5 things I want you to know about MS

Living with MS is never dull. As well as all the symptoms, which can change on a daily basis, it feels like I constantly have to explain myself. To make life easier, here are five things I would love people to understand about MS:

1. I’m not drunk, I’ve got MS

I might feel it sometimes, and I certainly might look it, but I’m really not drunk. The idea that people at work may be thinking this is what made me ‘come out’. I couldn’t stand the looks as I came back from lunch. Now, I try and make a joke of it in the office… I’ve yet to risk having a few at lunch and seeing if anyone says anything though.

I also think it makes me paranoid and means I drink less as a result. When I’m on a night out, I’m anticipating the comments from colleagues, so would prefer to be sober and prove them wrong in a weird way.

2. I can ‘look well’ and still be disabled

This is the thing I find the hardest. For me, the invisible or cognitive symptoms are some of the worst, but people only really notice when my walking is dodgy.

I get so much more support, especially at work, when my disability is visible. But when I talk about cognitive things, like forgetting people’s names or big chunks of presentations, I’m not sure they get it. It’s like they think I’m just making excuses.

This is probably summed up best by my colleague, who said “I don’t really believe you’re disabled, you don’t do much disabled stuff.” What is “disabled stuff” anyway?

I was actually pleased he said this as it started a good debate with people who work closely with me. I explained that I cover it up uber well, but struggle with a lot of things he’d never actually ‘seen’.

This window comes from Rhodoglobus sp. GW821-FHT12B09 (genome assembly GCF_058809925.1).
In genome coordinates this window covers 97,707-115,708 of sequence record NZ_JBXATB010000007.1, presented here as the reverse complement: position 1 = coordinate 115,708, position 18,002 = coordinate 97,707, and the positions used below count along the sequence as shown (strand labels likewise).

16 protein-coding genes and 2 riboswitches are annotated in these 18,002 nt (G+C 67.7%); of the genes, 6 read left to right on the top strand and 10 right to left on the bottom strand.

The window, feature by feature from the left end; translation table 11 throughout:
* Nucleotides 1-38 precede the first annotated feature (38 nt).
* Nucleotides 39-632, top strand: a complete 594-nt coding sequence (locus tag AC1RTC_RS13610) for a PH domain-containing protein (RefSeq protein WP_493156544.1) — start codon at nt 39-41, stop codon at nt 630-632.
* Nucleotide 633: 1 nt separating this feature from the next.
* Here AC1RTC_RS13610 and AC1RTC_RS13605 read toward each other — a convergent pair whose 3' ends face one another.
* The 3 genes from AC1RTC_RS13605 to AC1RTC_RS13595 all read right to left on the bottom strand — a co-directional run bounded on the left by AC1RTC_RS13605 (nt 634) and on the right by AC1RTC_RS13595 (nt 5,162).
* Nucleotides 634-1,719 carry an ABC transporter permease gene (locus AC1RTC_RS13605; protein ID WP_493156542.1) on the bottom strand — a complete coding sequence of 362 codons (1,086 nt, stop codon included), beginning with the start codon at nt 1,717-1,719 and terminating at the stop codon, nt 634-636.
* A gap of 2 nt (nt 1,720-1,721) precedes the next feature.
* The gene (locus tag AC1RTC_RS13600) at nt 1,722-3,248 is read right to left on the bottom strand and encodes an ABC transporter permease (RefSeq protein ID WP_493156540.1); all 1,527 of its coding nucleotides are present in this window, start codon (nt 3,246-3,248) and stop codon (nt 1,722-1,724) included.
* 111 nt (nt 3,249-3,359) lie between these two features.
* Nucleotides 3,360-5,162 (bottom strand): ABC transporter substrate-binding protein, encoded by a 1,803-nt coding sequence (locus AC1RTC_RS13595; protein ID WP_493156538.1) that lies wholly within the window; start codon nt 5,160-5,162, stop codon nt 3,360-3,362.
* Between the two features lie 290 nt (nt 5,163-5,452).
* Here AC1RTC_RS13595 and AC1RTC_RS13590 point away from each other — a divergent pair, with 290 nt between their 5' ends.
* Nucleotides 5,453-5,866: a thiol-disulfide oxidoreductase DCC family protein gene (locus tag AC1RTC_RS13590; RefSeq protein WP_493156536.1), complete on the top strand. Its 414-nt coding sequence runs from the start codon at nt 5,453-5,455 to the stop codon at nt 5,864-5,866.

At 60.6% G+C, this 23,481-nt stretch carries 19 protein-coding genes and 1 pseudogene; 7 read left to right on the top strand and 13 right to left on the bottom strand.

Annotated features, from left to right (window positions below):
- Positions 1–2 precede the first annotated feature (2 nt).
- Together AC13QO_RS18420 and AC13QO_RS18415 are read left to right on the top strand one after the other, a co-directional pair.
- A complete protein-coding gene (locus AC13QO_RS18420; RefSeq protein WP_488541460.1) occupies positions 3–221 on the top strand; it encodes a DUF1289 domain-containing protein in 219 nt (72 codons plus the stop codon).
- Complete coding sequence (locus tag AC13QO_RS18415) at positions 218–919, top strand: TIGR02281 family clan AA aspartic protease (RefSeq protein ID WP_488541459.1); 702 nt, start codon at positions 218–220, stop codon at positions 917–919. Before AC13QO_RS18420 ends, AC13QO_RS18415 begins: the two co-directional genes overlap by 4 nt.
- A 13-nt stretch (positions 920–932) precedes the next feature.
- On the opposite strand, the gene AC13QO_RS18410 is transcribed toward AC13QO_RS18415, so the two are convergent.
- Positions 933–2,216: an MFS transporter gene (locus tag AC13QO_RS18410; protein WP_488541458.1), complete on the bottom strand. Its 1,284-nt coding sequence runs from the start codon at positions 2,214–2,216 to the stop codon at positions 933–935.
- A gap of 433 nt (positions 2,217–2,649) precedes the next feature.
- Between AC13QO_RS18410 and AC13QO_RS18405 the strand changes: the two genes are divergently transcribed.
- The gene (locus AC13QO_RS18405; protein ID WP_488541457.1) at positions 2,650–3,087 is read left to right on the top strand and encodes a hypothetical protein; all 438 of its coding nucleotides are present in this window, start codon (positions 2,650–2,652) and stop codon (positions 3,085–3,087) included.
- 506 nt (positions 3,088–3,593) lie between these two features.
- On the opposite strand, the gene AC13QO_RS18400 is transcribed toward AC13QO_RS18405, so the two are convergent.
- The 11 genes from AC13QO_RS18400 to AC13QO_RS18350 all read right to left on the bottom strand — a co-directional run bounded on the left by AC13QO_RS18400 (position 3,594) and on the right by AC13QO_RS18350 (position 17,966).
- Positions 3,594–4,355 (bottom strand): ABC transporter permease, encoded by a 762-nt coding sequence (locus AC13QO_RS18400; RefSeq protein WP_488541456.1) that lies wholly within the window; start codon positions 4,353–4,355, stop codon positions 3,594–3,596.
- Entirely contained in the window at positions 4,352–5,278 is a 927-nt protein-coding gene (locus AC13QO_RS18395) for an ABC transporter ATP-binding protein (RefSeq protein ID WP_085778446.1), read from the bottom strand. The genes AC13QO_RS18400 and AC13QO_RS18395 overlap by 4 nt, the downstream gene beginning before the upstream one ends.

3. I don’t use my disability to beat the queue

It’s funny being disabled but not having a wheelchair or walking aid. People feel they can say what they like to you or give you odd looks.

A man came up to me once to tell me that the police were checking disabled parking badges, and how much trouble I could get into. It took me a while to work out what he was talking about – but then I realised he was assuming it either wasn’t mine or I’d got it illegally.

I never use it when I don’t need to. Ever. But when I do need it, it’s a lifeline. I can still work and feel ‘normal’ rather than having to stay in or add hours to a trip. I would always give up a space or let someone use the toilet before me if they were in more need. But more importantly, I would give up any of these ‘benefits’ not to have MS.

4. I don’t use fatigue as an excuse to be lazy

I never use MS as an excuse to be lazy. In fact, I’ve probably done more since I got diagnosed than I ever would have otherwise.

When I feel well, I’m walking as much as I can, spurred on, I guess, by this niggling thought that I might not always be able to. But for every time I drag my boyfriend out on the bikes, there’s also a time when I fall asleep at the table during a date and miss a wedding or a party.

I wish I could explain to non-MSers how different fatigue is to being tired. I would be loaded if I had £1 for every time someone told me that they feel knackered too and I just need an early night.

5. Friends and family can offer amazing support by just being there

I couldn’t have done this without my family and friends. It’s been a massive change to my life, but I never forget how much of a change it’s been for them too. It’s not the same for everyone, but being able to laugh and joke about it is hugely important to me and they’ve been great at this. It’s brought us closer together as well.

Some people have changed towards me, and it’s a cliché, but you do find out who your real friends are. They’re the ones who keep inviting you out, even when you’ve cancelled on them three times in a row due to fatigue. They’re the ones who never give up.

Watch an audio described version of Beccy behind the scenes at the Tissue Bank with BBC radio DJ Scott Mills

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